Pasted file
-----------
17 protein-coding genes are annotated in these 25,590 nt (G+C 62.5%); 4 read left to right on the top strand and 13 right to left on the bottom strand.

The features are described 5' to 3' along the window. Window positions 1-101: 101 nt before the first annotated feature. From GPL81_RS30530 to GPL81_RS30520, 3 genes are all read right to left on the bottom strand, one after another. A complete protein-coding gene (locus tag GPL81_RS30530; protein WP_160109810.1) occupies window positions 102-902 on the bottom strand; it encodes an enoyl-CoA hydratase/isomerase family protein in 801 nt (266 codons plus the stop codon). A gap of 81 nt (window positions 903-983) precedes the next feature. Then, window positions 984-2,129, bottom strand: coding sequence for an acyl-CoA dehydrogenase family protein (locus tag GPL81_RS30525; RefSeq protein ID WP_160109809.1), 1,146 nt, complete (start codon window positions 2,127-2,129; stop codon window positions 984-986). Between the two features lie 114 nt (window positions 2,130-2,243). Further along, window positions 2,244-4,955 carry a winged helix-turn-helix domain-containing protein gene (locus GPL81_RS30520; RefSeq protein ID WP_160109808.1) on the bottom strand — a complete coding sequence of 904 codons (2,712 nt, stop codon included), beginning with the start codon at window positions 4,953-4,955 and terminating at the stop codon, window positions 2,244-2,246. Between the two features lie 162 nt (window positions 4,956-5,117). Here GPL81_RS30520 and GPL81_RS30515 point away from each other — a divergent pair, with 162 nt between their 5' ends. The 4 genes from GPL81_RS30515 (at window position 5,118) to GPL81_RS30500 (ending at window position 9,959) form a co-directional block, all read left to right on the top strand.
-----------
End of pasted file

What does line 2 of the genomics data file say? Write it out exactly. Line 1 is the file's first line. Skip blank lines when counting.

The features are described 5' to 3' along the window. Window positions 1-101: 101 nt before the first annotated feature. From GPL81_RS30530 to GPL81_RS30520, 3 genes are all read right to left on the bottom strand, one after another. A complete protein-coding gene (locus tag GPL81_RS30530; protein WP_160109810.1) occupies window positions 102-902 on the bottom strand; it encodes an enoyl-CoA hydratase/isomerase family protein in 801 nt (266 codons plus the stop codon). A gap of 81 nt (window positions 903-983) precedes the next feature. Then, window positions 984-2,129, bottom strand: coding sequence for an acyl-CoA dehydrogenase family protein (locus tag GPL81_RS30525; RefSeq protein ID WP_160109809.1), 1,146 nt, complete (start codon window positions 2,127-2,129; stop codon window positions 984-986). Between the two features lie 114 nt (window positions 2,130-2,243). Further along, window positions 2,244-4,955 carry a winged helix-turn-helix domain-containing protein gene (locus GPL81_RS30520; RefSeq protein ID WP_160109808.1) on the bottom strand — a complete coding sequence of 904 codons (2,712 nt, stop codon included), beginning with the start codon at window positions 4,953-4,955 and terminating at the stop codon, window positions 2,244-2,246. Between the two features lie 162 nt (window positions 4,956-5,117). Here GPL81_RS30520 and GPL81_RS30515 point away from each other — a divergent pair, with 162 nt between their 5' ends. The 4 genes from GPL81_RS30515 (at window position 5,118) to GPL81_RS30500 (ending at window position 9,959) form a co-directional block, all read left to right on the top strand.